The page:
6. the applicant agrees to pay the costs of the trial court and the court of appeal in hearing and deciding any case challenging a lead agency’s action on a certified project under this division; and
  7. the applicant agrees to pay the costs of preparing the record of proceedings for the project concurrent with review and consideration of the project under this division.

Certified projects enjoy benefits including the requirement that judicial actions challenging projects certified by the Governor be resolved, to the extent feasible, within 270 days after the filing of the record of proceedings with the court.

SB 149 also requires an action or proceeding challenging the certification of an environmental impact report (EIR) for infrastructure projects or the granting of any project approvals, including any potential appeals to the court of appeal or the Supreme Court, to be resolved, to the extent feasible, within 270 days of the filing of the record of proceedings with the court.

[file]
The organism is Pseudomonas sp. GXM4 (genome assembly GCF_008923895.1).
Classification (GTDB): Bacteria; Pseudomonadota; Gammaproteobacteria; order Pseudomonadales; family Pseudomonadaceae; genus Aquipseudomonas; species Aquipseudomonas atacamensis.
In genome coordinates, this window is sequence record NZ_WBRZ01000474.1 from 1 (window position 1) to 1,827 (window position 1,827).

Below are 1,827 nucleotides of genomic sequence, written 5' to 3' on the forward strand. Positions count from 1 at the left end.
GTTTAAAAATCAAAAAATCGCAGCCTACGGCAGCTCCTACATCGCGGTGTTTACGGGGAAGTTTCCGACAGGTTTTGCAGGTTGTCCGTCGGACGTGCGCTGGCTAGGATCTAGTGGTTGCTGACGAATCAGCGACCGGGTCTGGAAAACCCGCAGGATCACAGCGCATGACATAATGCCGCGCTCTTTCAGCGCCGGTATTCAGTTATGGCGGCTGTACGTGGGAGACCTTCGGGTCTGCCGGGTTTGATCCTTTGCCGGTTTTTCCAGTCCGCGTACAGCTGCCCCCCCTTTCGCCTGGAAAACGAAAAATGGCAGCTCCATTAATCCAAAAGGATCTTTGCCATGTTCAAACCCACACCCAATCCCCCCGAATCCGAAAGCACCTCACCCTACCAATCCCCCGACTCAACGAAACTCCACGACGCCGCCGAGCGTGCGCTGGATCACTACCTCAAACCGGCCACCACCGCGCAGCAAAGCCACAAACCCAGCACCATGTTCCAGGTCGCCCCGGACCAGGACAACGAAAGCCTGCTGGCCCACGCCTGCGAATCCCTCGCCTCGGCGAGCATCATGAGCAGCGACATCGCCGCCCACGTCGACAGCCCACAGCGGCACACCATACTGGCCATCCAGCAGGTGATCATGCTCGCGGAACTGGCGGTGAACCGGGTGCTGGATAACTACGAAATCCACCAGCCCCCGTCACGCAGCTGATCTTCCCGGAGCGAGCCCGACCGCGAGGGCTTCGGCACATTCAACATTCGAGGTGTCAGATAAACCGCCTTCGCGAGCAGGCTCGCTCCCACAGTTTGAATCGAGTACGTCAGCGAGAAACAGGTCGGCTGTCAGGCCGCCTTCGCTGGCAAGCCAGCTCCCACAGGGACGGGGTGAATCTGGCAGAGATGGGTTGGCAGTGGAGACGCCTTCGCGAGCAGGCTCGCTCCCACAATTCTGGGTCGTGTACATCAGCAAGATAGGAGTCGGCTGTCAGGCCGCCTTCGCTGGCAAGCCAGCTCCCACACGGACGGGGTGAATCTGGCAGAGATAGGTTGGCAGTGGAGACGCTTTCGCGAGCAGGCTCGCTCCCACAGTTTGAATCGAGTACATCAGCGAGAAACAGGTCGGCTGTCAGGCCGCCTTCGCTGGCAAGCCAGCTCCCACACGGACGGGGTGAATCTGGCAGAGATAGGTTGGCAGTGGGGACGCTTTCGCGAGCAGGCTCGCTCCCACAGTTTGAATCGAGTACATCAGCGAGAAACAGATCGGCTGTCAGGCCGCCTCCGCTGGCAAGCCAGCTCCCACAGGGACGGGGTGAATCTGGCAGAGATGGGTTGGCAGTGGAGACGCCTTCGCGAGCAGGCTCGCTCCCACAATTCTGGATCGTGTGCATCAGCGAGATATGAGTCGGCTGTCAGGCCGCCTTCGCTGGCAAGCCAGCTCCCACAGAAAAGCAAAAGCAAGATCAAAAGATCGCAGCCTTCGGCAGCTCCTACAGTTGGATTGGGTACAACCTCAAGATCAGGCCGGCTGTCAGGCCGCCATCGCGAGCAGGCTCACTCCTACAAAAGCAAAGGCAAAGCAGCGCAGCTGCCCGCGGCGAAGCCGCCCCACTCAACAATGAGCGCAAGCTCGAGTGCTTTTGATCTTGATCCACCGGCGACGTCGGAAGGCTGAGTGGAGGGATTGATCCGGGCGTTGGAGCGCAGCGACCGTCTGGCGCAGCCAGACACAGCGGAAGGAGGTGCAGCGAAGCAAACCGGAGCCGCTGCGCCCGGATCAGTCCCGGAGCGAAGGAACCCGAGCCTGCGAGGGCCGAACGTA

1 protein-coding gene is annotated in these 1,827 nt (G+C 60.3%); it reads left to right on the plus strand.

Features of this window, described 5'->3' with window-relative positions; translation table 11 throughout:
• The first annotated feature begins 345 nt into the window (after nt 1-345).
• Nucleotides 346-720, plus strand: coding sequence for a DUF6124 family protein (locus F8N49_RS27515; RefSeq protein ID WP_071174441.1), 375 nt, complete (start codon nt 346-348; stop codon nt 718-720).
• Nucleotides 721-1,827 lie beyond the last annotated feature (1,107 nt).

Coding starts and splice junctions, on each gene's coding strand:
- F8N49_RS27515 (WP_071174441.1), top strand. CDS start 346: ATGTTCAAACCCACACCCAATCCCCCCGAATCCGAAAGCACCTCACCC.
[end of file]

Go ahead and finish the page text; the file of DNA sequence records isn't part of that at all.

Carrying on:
Conclusion

SB 706, AB 400, and SB 149 expand the statutory authority for utilizing design-build and PDB and streamline the CEQA process. With the right support and thoughtful consideration of the issues outlined above, these new laws will help agencies more efficiently deliver important infrastructure projects.

Communication is provided for general information only and is not offered or intended as legal advice. Readers should seek the advice of an attorney when confronted with legal issues and attorneys should perform an independent evaluation of the issues raised in these communications.

Take a look back at previous parts of the 2024 New Laws Series in CSDA eNews for more in-depth overviews of new laws affecting special districts:

Missed Part 1? Read it now:  California Supreme Court Sheds Some Light on California Voting Rights Act Litigation

Missed Part 2? Read it now: Zero Emissions Vehicle Mandate Kicks in January 1, 2024 – Reporting Due April 1